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Intent

The Federation of St Cuthbert's and St Mary's puts reading at the heart of the curriculum. We strive to foster a love of reading at school and at home. We believe reading is an entitlement that should enable children to connect with some of the finest words ever written. It should open up a world of possibility and intrigue and is a fundamental life skill which, enables children to communicate effectively in all areas and equips them for the challenges they will face in the wider world. 

 

We aim to have pupils leave St Mary’s and St Cuthbert’s as lifelong readers, who have an instilled love for reading in them. In order to do this, children are encouraged to read widely and are exposed to a variety of genres. Reading across all subjects within the curriculum will prepare pupils for life beyond the Primary Classroom, where they will be taking with them the skills required for in-depth reading and analysing.

 

Speaking and listening is prioritised in order to build vocabulary for all learners in order to understand more complex texts. We provide a reading rich environment where pupils can access text linked to the 5 plagues of reading, curriculum areas and their own areas of interest.

 

We intend that our pupils will be both independent and reflective readers who can read fluently and for meaning.

 

We provide rich, meaningful discussions around texts, where all children feel confident and able to contribute by using their reading skills to access all areas of learning.

We use approaches that encourages children to spot clues and apply strategies to understand texts at a deep level

 

We bring reading to life and give it purpose using music, drama and performance.

 

Aims

The overarching aim for English at The Federation of St Cuthbert’s and St Mary’s is to promote high standards of language and literacy by equipping pupils with a strong command of the spoken and written language, and to develop their love of literature through widespread reading for enjoyment. Our aims to ensure that all pupils:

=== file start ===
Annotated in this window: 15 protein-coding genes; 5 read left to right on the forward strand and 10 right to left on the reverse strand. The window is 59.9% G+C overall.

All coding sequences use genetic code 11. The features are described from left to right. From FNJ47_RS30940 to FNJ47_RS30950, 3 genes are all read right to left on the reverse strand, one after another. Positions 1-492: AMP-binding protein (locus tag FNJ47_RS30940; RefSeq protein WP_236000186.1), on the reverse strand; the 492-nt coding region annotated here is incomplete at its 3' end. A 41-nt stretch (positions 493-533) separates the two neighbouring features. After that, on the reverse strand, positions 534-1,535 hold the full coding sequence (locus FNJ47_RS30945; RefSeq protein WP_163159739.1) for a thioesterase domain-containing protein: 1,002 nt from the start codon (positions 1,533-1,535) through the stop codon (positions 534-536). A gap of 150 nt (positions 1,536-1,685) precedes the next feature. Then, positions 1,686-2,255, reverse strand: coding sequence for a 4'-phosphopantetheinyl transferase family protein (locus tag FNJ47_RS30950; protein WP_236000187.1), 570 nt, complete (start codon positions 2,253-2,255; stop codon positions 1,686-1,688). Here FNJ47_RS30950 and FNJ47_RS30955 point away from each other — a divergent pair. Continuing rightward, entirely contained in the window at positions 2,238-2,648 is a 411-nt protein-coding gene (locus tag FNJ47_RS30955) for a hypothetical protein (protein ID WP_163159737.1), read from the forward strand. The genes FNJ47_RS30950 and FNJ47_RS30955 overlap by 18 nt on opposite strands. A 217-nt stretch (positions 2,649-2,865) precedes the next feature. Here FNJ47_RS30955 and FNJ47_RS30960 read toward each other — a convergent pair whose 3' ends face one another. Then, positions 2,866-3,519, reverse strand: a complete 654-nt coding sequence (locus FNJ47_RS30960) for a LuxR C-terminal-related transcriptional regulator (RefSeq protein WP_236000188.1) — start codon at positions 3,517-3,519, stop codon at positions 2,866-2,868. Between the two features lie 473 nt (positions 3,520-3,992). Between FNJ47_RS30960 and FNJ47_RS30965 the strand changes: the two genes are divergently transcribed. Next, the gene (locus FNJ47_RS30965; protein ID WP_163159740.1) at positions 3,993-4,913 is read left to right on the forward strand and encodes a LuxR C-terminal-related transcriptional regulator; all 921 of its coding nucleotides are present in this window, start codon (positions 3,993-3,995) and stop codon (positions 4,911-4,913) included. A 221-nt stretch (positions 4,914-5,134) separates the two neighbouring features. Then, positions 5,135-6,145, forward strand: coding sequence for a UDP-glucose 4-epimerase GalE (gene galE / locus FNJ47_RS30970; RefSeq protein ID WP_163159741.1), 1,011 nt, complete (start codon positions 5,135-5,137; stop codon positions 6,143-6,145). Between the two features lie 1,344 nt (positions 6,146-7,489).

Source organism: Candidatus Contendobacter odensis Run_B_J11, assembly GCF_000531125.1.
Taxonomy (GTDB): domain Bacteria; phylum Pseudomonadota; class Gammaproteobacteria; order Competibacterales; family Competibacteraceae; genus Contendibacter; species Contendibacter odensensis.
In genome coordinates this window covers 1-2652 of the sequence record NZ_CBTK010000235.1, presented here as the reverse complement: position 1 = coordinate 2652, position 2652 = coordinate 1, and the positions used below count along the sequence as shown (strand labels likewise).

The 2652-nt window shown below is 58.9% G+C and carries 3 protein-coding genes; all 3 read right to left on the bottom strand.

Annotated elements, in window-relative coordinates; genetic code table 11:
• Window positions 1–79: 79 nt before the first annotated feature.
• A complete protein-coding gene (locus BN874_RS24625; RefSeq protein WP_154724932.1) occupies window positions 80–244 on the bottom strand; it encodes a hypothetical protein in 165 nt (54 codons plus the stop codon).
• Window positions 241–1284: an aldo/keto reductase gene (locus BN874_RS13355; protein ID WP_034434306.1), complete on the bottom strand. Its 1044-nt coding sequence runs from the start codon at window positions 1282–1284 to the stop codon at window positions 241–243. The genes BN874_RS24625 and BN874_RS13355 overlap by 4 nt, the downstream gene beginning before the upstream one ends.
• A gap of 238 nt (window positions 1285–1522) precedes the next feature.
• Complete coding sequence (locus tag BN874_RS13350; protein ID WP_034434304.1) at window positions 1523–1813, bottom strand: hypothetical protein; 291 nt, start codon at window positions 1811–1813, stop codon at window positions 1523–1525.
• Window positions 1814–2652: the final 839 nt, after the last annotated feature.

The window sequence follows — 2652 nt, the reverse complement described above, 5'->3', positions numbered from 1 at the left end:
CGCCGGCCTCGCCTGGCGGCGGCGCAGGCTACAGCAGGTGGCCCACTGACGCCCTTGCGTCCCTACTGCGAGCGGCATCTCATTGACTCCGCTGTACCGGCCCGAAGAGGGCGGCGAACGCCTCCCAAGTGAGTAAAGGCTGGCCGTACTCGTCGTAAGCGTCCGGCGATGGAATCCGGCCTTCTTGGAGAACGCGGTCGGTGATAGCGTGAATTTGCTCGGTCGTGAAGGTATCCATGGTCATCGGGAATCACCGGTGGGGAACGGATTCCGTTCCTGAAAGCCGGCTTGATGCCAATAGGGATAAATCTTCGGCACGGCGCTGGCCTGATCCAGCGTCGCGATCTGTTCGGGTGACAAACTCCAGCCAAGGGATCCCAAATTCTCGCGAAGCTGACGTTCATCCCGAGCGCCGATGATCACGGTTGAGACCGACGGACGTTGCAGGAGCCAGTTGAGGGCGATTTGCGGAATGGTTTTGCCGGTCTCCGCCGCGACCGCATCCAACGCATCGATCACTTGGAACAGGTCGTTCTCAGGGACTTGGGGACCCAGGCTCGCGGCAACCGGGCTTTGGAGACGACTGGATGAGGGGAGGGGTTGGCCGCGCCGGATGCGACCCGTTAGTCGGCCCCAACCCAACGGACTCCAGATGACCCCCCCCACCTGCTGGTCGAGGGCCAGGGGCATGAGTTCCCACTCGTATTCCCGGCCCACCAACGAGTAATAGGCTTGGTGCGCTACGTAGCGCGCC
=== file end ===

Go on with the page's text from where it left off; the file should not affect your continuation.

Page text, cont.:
• will be both independent and reflective readers who can read fluently and for meaning.

• develop a love of reading that becomes a life-long habit, for both pleasure and information

• feel confident and able to contribute by using their reading skills to access all areas of learning, where they can elaborate and clearly explain their understanding and ideas

• appreciate a rich and varied language developed through exposure to diverse text with global perspectives

• bring reading to life and give it a purpose through speaking and listening, use of music, drama and performance and are confident to share and challenge ideas through debate.

 

Implementation

 

The systematic teaching of phonics has a high priority throughout Foundation Stage and Key Stage 1. At the Federation of St Mary’s and St Cuthbert’s we have developed a synthetics phonics programme based on the updated Letters and Sounds. Our staff teach learners the relationship between sounds and written spelling patterns, or graphemes, which represent them.

 

All children in Reception and KS1 have daily phonics sessions in a whole class setting with those who are struggling to grasp key elements taught, receiving additional phonics sessions. This is to ensure all pupils receive equal exposure to teaching material for their age group and are given the same opportunity to learn.

 

Additional phonics sessions are taught in small groups where pupils participate in speaking, listening, spelling and reading activities that are matched to their targeted needs.

 

Early Reading and Phonics:

We carry out a baseline assessment as children enter EYFS and KS1. We continue to assess children's phonics skills each half-term using phonics assessments in Reception and Year 1 that follow a similar pattern to daily lessons: phoneme / grapheme awareness, segmenting and blending, reading and writing.

 

As well as this, teachers draw upon observations and continuous assessment to ensure children are stretched and challenged and to identify children who may require additional support. Timely intervention is planned for those children who are working below expected standard as soon as their needs are identified.

 

We recognise that systematic, high quality phonics teaching is essential, but additional skills and opportunities are required for children to achieve the goal of being a well-rounder reader. When pupils have completed the phonics programme and are secure word level readers, reading is developed during whole class and guided reading sessions, using high quality text and focused skill teaching. Strong links are made between reading and writing so that skills and strategies can develop between the two. Children read and enjoy high quality fiction, non-fiction and poetry, which are linked to topics across the curriculum where relevant.